Wow, today was a special day. I was lucky enough to receive a care package from my family. It wasn’t first mail I have received but it certainly was special. Everybody back in Rhode Island is doing well and it sounds as if they miss me very much. I miss them so badly and hope the day where I can see them again comes soon. Today I had a new patient who was a former prisoner of war. He had been captured by the Japanese but we thankfully rescued the whole camp just recently. He was treated horribly there and was brought in malnourished. I was responsible for caring for him and getting him back up to the health he needed so he could return and fight again. Many of the others who were imprisoned are being sent home but this boy will unfortunately not be. He was not hurt badly enough to be sent home so he might just spend some time on leave then return to the front. The poor boy was obviously scarred by his experiences in the prison camps and had many horrible stories to share with me. I tried to listen but it was hard to hear some of the things he was telling me. I was not used to hearing these things because most of these boys don’t speak of the things out on the front and if they do there is absolutely no detail. Maybe speaking about his experiences helped him to get through them. If this is true then I am happy to be able to help him get through it.

 

 

 

September 22, 1917

 Dear Journal

 

 Today was somewhat of a normal day. I went through my normal routine including checking on the status of my patients, checking in some new patients, and assisting with a minor surgery. The surgery went as planned. It was another leg amputation. We seem to be doing so many of those lately. It truly is sad. Sometimes the soldiers don’t even know that they are having it amputated until after it is off. It is horrible to see this because it puts them in such despair. They sometimes lose all hope completely. On a better note, I wrote a few letters home today. I haven’t had any time to write to anyone but my family and so today I wrote to a couple of my friends and another to my family. I miss them so much but tried to keep my spirits high in my letters. In the letters I told them that I was well and the boys are doing great in the war over here. This is true yet I do not really see enough of it. Here in the hospital you tend to see the worse of things. I get to see the blood, pain, and suffering. No matter what these boys go through they never seem to give up. It is inspiring. You can’t help thinking the best when these boys who see so much suffering remain strong. I have continued to pray for these boys and have asked all my friends and family to keep the boys in their prayers. I’m doing pretty good out here but there’s one thing I truly miss and that is my mothers cooking. My mouth is watering just thinking about the smells of the kitchen as she cooks a homemade meal. I try and pretend that food out here is good but I just can’t do it. We have the same plain meals everyday. I know I should not be complaining because the soldiers are even worse off. Well I will remain to keep everyone in my prayers.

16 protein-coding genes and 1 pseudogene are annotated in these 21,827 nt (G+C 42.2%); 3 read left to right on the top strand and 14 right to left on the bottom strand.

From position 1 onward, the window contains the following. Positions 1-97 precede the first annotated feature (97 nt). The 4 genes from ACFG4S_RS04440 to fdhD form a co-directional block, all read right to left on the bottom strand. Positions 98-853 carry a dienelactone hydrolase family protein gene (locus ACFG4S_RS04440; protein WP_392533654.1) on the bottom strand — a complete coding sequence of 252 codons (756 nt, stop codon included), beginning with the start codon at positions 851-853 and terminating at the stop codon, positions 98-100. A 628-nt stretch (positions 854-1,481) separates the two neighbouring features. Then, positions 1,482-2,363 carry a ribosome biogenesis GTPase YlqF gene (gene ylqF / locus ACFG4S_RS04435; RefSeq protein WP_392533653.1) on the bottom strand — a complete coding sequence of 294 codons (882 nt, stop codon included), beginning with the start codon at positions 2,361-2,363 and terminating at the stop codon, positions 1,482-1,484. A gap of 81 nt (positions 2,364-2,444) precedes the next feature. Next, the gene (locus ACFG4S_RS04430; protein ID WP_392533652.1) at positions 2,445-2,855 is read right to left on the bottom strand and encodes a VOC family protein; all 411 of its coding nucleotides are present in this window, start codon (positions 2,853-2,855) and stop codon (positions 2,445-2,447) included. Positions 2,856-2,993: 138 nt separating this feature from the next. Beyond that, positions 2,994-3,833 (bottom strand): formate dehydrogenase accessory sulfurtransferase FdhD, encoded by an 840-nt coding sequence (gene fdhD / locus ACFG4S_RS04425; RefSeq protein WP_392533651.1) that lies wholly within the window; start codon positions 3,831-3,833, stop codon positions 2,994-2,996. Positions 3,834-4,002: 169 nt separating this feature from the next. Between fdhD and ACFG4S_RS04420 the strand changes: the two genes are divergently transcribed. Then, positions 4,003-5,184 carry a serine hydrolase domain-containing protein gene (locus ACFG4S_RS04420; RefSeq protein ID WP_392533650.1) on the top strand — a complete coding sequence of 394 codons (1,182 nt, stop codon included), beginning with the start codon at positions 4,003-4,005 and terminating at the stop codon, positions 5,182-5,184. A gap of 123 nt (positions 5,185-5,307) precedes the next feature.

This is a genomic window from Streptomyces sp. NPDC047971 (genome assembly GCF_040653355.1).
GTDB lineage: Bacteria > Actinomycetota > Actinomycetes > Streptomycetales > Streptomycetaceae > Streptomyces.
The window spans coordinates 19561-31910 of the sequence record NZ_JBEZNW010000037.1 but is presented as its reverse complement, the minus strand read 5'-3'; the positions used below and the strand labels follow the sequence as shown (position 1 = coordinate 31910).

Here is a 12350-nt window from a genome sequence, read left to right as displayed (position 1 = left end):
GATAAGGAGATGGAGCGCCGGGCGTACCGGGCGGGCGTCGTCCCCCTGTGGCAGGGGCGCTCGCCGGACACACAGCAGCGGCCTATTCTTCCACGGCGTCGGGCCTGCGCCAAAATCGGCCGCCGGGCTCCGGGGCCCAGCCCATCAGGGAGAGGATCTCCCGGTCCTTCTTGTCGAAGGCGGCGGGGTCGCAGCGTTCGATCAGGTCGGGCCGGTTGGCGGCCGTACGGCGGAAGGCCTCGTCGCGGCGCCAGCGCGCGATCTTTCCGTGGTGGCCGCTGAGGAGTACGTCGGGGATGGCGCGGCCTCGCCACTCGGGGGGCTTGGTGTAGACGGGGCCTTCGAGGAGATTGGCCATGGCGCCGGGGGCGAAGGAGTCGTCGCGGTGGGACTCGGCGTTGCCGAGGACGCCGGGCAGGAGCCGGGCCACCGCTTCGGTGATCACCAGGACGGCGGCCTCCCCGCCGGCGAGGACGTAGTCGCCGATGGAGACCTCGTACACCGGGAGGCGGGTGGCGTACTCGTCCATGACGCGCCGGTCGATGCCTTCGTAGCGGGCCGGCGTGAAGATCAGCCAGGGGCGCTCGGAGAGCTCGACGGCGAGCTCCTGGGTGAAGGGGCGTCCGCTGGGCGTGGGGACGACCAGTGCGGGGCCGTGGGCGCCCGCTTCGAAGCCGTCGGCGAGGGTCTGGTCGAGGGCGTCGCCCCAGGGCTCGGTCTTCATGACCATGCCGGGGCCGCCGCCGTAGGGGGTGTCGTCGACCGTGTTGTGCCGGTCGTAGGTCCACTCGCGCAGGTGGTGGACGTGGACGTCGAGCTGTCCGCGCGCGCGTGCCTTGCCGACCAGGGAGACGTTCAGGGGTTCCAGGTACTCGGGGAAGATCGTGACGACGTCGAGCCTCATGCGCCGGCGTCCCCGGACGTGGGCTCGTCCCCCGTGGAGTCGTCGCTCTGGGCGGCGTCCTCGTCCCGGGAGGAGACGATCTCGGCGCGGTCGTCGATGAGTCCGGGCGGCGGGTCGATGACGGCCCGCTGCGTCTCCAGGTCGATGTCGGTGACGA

October 15, 1917

 Dear Journal,

 

 Wow there is so much news I don’t even know how to put it into words. Just a little while ago the days seemed so busy with many wounded soldiers but lately everything seems much better. We have been getting less serious wounds and from what I have heard the end seems near. This is exactly what I have been praying for, for so long. They say an armistice could come by the end of the year or even sooner! Praise be to God. With the war coming to an end it seems as if I will be sent home soon. I am so excited, I can’t even wait. I’ll get to see my wonderful family once again and everything will go back to normal. I know it is not realistic to truly think that anything will ever go back to normal again but one can dream. With all the things I have seen in this war I will never be able to think the same again. I am wiser and more mature now and have learned so much about the world. I’m proud of what I have accomplished and learned. But I am ready to go home and start a new life. These memories will be with me for life and I will be a better person because of them. I want to thank God for helping us win the war and I know all of our success and protection was thanks to him.